Read The Given Day Online

Authors: Dennis Lehane

Tags: #Fiction, #Literary, #Historical, #Thrillers, #Suspense

The Given Day (4 page)

BOOK: The Given Day
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Sticky Joe's first pitch came in too loose and too fat and Ruth had to time his swing just right to miss it. He missed it big, trying to sell it, and even Sticky Joe looked surprised. The next one was tighter, had some corkscrew in it, and Ruth fouled it back. The one after that was in the dirt, and the one that followed was up by his chin.

Sticky Joe took the ball back and stepped off the mound for a moment and Ruth could feel all the eyes on him. He could see the trees behind Luther Laurence and he could see Hollocher and Scott and McInnis on their bases, and he thought how pretty it would have been if it had been clean, if the next pitch was one he could, in good conscience, send toward God in heaven. And maybe . . .

He held up a hand and stepped out of the box.

It was just a game, wasn't it? That's what he'd told himself when he decided to tank. Just a game. Who cared if he lost one silly ball game?

But the reverse was true as well. Who cared if he won? Would it matter tomorrow? Of course not. It wouldn't affect anyone's life. Now, right now, it was a case of two down, three on, bottom of the ninth.

If he serves me a meatball, Ruth decided as he stepped back to the box, I'm going to eat. How can I resist? Those men on their bases, this bat in my hand, the smell of dirt and grass and sun.

It's a ball. It's a bat. It's nine men. It's a moment. Not forever. Just a moment.

And here was that ball, coming in slower than it should have, and Ruth could see it in the old Negro's face. He knew it as soon as it left his hand: it was fat.

Babe thought about whiffing, sliding over it, doing the fair thing.

The train whistle blew then, blew loud and shrill and up through the sky, and Ruth thought, That's a sign, and he planted his foot and swung his bat and heard the catcher say, "Shit," and then--that sound, that gorgeous sound of wood against cowhide and that ball disappeared into the sky.

Ruth trotted a few yards down the line and stopped because he knew he'd gotten under it.

He looked out and saw Luther Laurence looking at him, just for a split second, and he felt what Luther knew: that he'd tried to hit a home run, a grand slam. That he'd tried to take this game, unfairly played, away from those who'd played it clean.

Luther's eyes left Ruth's face, slid off it in such a way that Ruth knew he'd never feel them again. And Luther looked up as he faded into position under the ball. He set his feet. He raised his glove over his head. And that was it, that was the ball game, because Luther was right under it.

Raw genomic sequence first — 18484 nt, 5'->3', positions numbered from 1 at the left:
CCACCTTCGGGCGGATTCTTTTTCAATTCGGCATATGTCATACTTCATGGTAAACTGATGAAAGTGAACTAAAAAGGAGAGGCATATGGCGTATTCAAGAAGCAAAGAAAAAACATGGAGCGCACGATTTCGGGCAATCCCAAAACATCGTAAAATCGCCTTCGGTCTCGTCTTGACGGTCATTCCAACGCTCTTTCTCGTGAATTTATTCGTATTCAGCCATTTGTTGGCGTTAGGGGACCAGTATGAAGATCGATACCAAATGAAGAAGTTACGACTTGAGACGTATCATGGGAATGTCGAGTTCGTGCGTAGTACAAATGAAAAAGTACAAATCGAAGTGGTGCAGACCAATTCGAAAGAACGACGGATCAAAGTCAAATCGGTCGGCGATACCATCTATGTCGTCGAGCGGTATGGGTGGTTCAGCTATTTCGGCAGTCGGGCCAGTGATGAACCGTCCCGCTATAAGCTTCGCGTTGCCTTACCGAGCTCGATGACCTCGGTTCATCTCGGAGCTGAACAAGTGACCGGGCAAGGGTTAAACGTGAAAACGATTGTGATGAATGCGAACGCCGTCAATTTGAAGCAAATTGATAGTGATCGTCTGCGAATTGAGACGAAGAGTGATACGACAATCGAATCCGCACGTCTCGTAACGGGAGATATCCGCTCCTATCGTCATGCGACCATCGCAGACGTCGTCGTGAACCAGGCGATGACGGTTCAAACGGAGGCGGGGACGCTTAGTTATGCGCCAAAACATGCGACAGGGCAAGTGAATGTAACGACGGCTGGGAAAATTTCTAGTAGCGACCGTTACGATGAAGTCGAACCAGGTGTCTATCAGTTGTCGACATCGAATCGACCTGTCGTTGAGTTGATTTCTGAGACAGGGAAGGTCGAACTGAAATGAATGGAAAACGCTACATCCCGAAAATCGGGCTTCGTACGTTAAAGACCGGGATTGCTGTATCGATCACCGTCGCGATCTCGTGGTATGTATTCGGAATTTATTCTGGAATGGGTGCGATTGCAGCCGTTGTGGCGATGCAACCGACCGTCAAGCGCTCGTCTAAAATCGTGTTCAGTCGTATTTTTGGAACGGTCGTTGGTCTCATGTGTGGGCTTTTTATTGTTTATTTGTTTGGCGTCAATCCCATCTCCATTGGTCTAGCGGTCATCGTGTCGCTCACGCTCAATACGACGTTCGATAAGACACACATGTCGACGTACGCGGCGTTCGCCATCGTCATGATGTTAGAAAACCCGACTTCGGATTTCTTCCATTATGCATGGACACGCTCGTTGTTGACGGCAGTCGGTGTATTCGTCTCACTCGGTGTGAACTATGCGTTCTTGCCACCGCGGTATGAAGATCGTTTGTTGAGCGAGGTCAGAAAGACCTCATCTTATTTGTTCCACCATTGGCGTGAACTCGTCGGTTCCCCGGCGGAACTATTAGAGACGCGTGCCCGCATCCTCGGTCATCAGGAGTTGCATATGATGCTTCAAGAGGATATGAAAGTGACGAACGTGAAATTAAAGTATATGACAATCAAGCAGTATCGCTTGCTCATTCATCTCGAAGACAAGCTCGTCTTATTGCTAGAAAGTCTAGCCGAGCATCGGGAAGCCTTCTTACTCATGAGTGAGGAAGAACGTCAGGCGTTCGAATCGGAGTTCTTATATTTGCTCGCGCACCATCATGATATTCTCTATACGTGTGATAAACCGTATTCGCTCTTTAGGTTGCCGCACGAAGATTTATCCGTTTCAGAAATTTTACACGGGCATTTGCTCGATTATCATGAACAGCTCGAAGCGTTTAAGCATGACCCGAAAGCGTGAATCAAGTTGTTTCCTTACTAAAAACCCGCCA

But Luther walked away.

Luther lowered his glove and started walking toward the infi eld and so did the right fielder and so did the left fielder and that ball plopped to the grass behind them all and they didn't even turn to look at it, just kept walking, and Hollocher crossed home, but there was no catcher there waiting. The catcher was walking toward the bench along third base and so was the third baseman.

Scott reached home, but McInnis stopped running at third, just stood there, looking at the coloreds ambling toward their bench like it was the bottom of the second instead of the bottom of the ninth. They congregated there and stuffed their bats and gloves into two separate canvas bags, acting like the white men weren't even there. Ruth wanted to cross the field to Luther, to say something, but Luther never turned around. Then they were all walking toward the dirt road behind the field, and he lost Luther in the sea of coloreds, couldn't tell if he was the guy up front or on the left and Luther never looked back.

The whistle blew again, and none of the white men had so much as moved, and even though the coloreds had seemed to walk slow, they were almost all off the field.

Except Sticky Joe Beam. He came over and picked up the bat Babe had used. He rested it on his shoulder and looked into Babe's face. Babe held out his hand. "Great game, Mr. Beam."

Sticky Joe Beam gave no indication he saw Babe's hand.

He said, "Believe that's your train, suh," and walked off the field.

Babe went back onto the train. He had a drink at the bar. The train left Ohio and hurtled through Pennsylvania. Ruth sat by himself and drank and looked out at Pennsylvania in all its scrabbled hills and dust. He thought of his father who'd died two weeks ago in Baltimore during a fight with his second wife's brother, Benjie Sipes. Babe's father got in two punches and Sipes only got in one, but it was that one that counted because his father's head hit the curb and he died at University Hospital a few hours later.

The papers made a big deal of it for a couple of days. They asked for his opinion, for his feelings. Babe said he was sorry the man was dead. It was a sad thing.